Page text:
The flak just about unnerved me. Finally, the lead ship dropped the bombs, and Henroid hit the sequency switch for our bomb release. As the flak continued, Henroid sang to us over the intercom which helped to relieve the tension. The lead ship went on full power to get us out of the line of fire, but the flak continued for such a long time. I heard a ‘crimp,’ ‘crump’ sound telling me the flak was very close. Then our ship was thrown upward and a large hole appeared in the right wing. It looked so strange to see green anti-corrosion painted metal on the under­side of the skin contrasting with the war paint on the surface. There was a sound of more flak bursts and more holes appeared. A green burst of flak appeared, and fighters suddenly resumed their attack. This time I saw a Junkers 88 and two Messerschmitt 210s or 410s, but they flew beside us out of .50 calibre range. Lamoureaux called out that a fighter had lost a wing, probably shot down by a lower echelon gunner. There was a long trail of black smoke in front of our group that must have come from a bomber. Henroid called out two Me-109s at 12 o’clock just a little high I swung the turret around in time to see his guns thumping, too late to get in a shot. Henroid called on the interphone saying in a calm voice that he was hit, and that the navigator was taking care of him. With all that was going on I was not surprised that someone had been wounded, but the news made me cringe. . . . Despite his wound, Henroid seemed to be making it alright, he sat up against the control boxes at his station. The navigator had stopped the bleeding with a large gauze pad and bound his wound. I could offer Henroid no help, and waved to him from the crawl way; he good-spiritedly waved back. We left the German coast, passed the Frisian Islands, dropping down to 20,000 feet, slowly descending over the North Sea.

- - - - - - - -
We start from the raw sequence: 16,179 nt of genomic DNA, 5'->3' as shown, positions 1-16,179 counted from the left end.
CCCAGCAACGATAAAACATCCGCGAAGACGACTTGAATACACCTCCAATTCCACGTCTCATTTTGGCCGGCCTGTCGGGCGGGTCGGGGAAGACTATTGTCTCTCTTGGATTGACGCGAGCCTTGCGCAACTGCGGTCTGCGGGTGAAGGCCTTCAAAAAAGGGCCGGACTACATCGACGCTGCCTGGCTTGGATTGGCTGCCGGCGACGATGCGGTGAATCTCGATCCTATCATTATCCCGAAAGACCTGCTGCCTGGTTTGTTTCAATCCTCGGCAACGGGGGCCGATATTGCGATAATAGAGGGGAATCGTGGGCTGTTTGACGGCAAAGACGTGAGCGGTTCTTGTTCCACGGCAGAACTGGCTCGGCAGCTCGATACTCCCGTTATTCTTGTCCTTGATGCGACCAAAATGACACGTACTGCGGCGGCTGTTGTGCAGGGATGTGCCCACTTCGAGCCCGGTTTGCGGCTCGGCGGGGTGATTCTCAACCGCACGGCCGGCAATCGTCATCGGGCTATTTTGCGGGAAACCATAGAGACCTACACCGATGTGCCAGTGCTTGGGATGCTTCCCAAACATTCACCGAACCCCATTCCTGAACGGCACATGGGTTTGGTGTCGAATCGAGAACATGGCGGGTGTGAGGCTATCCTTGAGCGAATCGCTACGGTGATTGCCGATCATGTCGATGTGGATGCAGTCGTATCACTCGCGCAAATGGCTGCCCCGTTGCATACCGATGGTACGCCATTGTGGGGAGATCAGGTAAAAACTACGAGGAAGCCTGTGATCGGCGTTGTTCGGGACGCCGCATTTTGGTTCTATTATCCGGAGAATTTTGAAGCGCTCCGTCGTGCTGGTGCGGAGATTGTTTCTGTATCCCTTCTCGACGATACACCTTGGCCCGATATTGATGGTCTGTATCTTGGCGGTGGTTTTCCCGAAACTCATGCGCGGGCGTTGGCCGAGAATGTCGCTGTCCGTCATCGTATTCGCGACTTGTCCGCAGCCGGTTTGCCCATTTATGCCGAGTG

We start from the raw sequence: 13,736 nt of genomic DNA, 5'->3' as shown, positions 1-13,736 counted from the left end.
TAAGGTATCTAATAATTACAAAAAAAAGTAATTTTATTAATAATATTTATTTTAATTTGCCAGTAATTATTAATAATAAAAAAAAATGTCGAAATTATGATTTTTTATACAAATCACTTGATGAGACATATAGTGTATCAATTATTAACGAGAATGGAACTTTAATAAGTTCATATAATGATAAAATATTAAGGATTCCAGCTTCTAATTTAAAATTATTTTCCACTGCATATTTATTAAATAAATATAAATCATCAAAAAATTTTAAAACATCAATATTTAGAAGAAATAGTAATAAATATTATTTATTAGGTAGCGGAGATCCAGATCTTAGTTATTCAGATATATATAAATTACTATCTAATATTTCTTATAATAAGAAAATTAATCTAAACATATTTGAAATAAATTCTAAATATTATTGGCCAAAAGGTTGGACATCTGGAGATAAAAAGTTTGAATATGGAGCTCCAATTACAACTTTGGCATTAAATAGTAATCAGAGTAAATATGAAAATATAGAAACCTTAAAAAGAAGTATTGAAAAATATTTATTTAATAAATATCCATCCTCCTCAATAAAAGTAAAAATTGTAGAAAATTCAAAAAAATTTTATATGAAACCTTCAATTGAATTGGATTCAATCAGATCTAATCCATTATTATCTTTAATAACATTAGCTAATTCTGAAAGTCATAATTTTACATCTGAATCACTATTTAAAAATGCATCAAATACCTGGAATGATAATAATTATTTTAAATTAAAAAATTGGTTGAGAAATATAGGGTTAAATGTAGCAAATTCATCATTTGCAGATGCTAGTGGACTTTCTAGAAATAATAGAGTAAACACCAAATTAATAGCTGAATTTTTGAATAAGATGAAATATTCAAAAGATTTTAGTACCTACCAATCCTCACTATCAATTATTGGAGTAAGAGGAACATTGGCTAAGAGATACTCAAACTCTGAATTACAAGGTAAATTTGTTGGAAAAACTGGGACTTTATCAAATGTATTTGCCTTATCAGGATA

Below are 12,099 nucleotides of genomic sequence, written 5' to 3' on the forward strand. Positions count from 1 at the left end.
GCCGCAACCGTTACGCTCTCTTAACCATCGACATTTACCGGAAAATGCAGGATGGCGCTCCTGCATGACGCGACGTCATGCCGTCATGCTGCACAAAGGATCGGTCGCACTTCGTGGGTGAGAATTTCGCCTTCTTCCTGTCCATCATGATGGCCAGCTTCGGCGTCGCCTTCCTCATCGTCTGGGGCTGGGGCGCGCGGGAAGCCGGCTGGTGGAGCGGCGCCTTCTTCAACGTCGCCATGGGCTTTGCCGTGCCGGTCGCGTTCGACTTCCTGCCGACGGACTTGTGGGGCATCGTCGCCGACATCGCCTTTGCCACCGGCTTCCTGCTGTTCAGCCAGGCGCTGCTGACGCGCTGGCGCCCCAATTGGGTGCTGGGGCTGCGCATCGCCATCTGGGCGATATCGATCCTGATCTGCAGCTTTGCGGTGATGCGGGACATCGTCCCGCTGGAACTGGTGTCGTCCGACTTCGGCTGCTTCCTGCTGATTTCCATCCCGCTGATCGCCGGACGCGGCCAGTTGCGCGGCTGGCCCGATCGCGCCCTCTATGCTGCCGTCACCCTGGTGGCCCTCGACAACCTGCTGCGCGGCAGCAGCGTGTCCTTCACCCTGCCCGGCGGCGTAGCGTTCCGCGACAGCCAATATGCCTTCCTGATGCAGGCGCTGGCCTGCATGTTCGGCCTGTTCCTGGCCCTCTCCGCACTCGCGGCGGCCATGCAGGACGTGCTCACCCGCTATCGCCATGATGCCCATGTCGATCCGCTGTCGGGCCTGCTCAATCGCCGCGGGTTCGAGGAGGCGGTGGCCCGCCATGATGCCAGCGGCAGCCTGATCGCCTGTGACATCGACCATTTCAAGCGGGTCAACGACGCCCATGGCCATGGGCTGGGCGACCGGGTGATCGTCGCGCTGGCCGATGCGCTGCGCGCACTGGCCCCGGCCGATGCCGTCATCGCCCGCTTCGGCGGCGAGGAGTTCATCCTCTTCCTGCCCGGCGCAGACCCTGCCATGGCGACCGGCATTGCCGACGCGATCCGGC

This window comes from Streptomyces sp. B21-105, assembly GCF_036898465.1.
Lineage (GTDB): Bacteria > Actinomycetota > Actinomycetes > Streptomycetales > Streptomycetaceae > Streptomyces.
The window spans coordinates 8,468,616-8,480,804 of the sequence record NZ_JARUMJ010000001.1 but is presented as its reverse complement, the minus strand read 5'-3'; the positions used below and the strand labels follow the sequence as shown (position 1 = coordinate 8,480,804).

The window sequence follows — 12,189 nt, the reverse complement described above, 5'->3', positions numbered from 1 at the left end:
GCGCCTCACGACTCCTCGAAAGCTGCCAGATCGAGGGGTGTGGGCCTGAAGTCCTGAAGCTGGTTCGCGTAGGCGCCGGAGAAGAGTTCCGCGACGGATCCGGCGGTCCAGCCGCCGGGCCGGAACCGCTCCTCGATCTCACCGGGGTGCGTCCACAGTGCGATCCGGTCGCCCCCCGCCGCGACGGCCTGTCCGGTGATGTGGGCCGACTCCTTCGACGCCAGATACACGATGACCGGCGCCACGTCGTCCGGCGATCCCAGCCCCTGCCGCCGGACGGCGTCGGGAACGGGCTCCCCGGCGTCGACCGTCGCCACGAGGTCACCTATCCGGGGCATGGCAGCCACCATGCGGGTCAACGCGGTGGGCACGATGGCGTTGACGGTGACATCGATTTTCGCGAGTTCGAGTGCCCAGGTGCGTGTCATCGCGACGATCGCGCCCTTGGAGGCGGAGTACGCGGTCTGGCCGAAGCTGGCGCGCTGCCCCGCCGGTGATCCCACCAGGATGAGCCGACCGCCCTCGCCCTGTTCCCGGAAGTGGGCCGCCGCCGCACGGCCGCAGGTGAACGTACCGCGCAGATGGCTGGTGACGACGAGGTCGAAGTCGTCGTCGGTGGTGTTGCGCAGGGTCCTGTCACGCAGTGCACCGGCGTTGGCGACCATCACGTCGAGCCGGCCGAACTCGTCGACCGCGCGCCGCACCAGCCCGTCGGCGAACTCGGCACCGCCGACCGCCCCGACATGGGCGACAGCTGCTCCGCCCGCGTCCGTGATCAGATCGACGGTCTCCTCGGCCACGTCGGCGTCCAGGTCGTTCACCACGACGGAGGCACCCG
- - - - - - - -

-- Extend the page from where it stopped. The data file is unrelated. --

Soon the coast of England came into view and Eaton exclaimed, ‘Thank God the overcast is broken,’ he was beginning to show signs of fatigue, and tore off his helmet handing it to me. . . We approached Kimbolton airfield with a ship in front of us that was firing red flares into the air indicating wounded on board... . I fired a red flare through a Verry pistol mount in the top of the cockpit, then Eaton slipped in behind the other ship. I suppose that everyone was getting nervous at this time as fuel was quite low. What a relief to get down on the ground, and how good it felt to jump out of the ship and feel the earth beneath my feet. This flight had taken six hours.